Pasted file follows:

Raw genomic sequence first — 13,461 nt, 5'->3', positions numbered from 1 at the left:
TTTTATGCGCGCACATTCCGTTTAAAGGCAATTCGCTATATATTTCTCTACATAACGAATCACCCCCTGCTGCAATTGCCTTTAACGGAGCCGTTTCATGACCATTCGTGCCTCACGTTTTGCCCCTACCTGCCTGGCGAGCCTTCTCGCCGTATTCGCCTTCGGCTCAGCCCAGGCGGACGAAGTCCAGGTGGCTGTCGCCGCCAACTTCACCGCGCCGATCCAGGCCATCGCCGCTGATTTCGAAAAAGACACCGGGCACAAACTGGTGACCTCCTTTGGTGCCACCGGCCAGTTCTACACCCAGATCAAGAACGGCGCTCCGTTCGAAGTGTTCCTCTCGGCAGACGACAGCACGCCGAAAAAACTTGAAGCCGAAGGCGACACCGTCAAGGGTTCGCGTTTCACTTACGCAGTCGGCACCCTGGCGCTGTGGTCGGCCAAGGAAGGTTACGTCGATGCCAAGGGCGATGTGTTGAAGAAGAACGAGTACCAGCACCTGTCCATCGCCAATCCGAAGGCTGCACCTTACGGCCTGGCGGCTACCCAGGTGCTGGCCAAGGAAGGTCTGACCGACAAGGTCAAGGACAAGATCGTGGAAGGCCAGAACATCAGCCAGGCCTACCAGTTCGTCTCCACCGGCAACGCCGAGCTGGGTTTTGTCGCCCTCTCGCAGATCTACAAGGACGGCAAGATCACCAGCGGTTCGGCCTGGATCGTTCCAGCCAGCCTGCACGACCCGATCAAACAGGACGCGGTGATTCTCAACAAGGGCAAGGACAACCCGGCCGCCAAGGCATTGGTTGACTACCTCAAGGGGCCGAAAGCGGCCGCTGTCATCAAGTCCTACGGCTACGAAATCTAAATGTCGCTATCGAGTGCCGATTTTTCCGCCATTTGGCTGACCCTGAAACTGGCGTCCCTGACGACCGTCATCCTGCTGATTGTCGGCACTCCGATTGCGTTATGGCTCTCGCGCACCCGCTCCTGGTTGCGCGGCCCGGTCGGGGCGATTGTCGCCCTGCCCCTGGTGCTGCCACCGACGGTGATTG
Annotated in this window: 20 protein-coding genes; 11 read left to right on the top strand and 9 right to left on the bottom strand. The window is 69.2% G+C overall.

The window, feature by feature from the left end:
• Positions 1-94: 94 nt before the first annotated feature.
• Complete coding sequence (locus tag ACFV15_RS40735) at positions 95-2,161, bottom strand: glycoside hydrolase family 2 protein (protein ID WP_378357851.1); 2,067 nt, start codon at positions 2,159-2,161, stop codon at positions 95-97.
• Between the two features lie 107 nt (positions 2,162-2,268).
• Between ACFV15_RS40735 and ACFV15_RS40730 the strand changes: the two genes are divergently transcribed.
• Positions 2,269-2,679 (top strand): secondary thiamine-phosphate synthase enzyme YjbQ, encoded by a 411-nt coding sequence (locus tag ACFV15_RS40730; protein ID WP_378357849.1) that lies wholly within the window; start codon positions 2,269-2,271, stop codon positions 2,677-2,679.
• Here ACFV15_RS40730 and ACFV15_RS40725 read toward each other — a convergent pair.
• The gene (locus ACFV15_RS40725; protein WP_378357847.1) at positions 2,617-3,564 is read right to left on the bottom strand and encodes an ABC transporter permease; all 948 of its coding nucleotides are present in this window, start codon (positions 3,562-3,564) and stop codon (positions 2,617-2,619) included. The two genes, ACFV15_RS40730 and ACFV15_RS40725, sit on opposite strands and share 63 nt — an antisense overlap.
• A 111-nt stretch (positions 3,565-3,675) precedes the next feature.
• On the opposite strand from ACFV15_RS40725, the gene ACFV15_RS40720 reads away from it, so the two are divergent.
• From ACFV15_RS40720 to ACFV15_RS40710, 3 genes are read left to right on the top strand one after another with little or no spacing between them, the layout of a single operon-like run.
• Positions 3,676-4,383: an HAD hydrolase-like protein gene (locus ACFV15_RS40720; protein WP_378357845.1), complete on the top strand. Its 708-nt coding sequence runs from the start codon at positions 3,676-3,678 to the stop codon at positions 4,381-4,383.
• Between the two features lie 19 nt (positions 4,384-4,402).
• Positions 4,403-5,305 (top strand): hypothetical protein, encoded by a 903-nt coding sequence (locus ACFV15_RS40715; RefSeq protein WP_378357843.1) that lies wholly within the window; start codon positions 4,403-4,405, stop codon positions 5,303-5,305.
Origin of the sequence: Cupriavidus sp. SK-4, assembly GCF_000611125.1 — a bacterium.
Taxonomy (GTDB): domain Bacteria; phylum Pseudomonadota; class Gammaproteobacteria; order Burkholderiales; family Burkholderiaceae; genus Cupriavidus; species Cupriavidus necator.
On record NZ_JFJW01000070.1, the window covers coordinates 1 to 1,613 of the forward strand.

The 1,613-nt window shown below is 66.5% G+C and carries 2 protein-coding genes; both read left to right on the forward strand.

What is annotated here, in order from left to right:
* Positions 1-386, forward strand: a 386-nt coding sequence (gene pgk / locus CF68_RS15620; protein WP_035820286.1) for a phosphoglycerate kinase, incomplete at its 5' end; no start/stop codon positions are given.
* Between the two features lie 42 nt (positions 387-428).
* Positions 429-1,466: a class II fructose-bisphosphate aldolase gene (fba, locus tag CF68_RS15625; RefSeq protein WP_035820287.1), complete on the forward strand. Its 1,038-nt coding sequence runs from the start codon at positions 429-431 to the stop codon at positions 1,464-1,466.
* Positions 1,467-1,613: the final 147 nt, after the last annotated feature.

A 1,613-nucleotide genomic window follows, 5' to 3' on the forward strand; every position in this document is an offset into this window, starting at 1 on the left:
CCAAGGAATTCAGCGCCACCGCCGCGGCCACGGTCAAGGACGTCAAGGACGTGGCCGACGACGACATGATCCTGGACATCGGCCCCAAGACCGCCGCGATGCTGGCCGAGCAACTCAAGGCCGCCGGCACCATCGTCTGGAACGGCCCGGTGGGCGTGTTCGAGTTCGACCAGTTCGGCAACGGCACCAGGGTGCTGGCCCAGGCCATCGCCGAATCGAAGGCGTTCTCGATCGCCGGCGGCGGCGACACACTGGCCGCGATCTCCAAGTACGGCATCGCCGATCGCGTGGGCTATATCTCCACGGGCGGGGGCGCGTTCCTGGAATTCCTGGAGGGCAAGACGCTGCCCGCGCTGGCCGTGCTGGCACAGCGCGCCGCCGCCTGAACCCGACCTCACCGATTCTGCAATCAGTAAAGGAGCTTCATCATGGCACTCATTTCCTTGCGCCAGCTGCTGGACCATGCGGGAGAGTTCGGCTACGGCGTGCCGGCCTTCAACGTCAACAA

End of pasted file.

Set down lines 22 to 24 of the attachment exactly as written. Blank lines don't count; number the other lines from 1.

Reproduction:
What is annotated here, in order from left to right:
* Positions 1-386, forward strand: a 386-nt coding sequence (gene pgk / locus CF68_RS15620; protein WP_035820286.1) for a phosphoglycerate kinase, incomplete at its 5' end; no start/stop codon positions are given.
* Between the two features lie 42 nt (positions 387-428).